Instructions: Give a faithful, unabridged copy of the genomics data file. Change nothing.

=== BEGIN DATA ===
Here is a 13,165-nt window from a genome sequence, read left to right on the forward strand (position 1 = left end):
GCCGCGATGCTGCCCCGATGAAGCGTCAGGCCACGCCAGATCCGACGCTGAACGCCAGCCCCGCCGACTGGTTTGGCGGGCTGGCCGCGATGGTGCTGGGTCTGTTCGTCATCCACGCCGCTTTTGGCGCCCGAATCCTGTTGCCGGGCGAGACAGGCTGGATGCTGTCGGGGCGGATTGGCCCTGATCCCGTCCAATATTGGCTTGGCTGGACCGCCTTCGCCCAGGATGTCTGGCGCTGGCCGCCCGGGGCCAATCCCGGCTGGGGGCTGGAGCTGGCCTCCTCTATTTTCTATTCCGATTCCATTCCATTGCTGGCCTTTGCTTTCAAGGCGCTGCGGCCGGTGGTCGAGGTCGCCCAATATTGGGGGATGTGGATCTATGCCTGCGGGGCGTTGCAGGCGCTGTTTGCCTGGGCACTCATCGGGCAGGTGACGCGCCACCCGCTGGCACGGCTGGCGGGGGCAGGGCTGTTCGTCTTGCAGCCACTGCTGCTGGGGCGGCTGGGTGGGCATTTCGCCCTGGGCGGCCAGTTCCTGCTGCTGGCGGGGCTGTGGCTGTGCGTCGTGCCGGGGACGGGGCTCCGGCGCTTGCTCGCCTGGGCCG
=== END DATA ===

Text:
Here is a 13,165-nt window from a genome sequence, read left to right on the forward strand (position 1 = left end):
GCCGCGATGCTGCCCCGATGAAGCGTCAGGCCACGCCAGATCCGACGCTGAACGCCAGCCCCGCCGACTGGTTTGGCGGGCTGGCCGCGATGGTGCTGGGTCTGTTCGTCATCCACGCCGCTTTTGGCGCCCGAATCCTGTTGCCGGGCGAGACAGGCTGGATGCTGTCGGGGCGGATTGGCCCTGATCCCGTCCAATATTGGCTTGGCTGGACCGCCTTCGCCCAGGATGTCTGGCGCTGGCCGCCCGGGGCCAATCCCGGCTGGGGGCTGGAGCTGGCCTCCTCTATTTTCTATTCCGATTCCATTCCATTGCTGGCCTTTGCTTTCAAGGCGCTGCGGCCGGTGGTCGAGGTCGCCCAATATTGGGGGATGTGGATCTATGCCTGCGGGGCGTTGCAGGCGCTGTTTGCCTGGGCACTCATCGGGCAGGTGACGCGCCACCCGCTGGCACGGCTGGCGGGGGCAGGGCTGTTCGTCTTGCAGCCACTGCTGCTGGGGCGGCTGGGTGGGCATTTCGCCCTGGGCGGCCAGTTCCTGCTGCTGGCGGGGCTGTGGCTGTGCGTCGTGCCGGGGACGGGGCTCCGGCGCTTGCTCGCCTGGGCCG